On appeal, the 2nd Circuit noted that it was unnecessary to resolve a question presented in the case—if foreign governments can assert immunity against criminal, as well as civil, charges—since money laundering would qualify as a commercial activity exception. The appellate court noted that, “[t]he gravamen of the Indictment is not that [the bank] is the Turkish Government’s repository for Iranian oil and natural gas proceeds in Turkey,” but that “it is [the bank’s] participation in money laundering and other fraudulent schemes designed to evade U.S. sanctions that is the ‘core action.’” And, “because those core acts constitute ‘an activity that could be, and in fact regularly is, performed by private-sector businesses,’ those acts are commercial, not sovereign, in nature.” The opinion also notes that “[e]ven assuming the FSIA applies in criminal cases—an issue that we need not, and do not, decide today—the commercial activity exception to FSIA would nevertheless apply to [the defendant’s] charged offense conduct.” The appellate court agreed with the district court, concluding that the bank must face criminal charges in the U.S. for allegedly assisting Iran evade economic sanctions by laundering approximately $20 billion in Iranian oil and gas revenues.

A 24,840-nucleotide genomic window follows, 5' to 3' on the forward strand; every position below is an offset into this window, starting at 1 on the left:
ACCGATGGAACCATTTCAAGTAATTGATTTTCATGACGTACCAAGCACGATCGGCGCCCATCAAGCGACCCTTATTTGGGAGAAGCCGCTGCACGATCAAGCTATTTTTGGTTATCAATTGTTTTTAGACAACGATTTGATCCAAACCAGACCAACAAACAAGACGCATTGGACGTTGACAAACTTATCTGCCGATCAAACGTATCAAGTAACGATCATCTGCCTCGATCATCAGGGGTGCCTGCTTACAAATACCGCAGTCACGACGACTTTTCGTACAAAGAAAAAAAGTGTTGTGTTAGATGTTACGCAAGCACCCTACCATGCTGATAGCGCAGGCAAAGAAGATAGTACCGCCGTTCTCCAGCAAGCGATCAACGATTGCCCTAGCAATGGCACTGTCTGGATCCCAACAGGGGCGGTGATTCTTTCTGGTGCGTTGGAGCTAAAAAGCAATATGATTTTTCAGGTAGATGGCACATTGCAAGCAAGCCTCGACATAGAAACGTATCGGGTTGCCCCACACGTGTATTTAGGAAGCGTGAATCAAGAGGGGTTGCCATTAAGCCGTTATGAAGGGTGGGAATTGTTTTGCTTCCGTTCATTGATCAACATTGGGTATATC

On October 26, the U.S. Treasury Department announced sanctions pursuant to Executive Order 13726 against a Libyan national who is allegedly responsible for serious human rights abuse against migrants in Libya. According to OFAC, the individual has been identified as the de facto manager of a detention center in the country, and is “responsible for the systematic exploitation of African migrants at the detention center where these migrants are subject to various human rights abuses.” As a result of the sanctions, “all property and interests in property of the designated individual that are in the United States or in the possession or control of U.S. persons must be blocked and reported to OFAC,” and “any entities that are owned, directly or indirectly, 50 percent or more by one or more blocked persons are also blocked.” OFAC’s announcement further noted that OFAC regulations “generally prohibit” U.S. persons from participating in transactions with designated persons unless exempt or otherwise authorized by a general or specific license.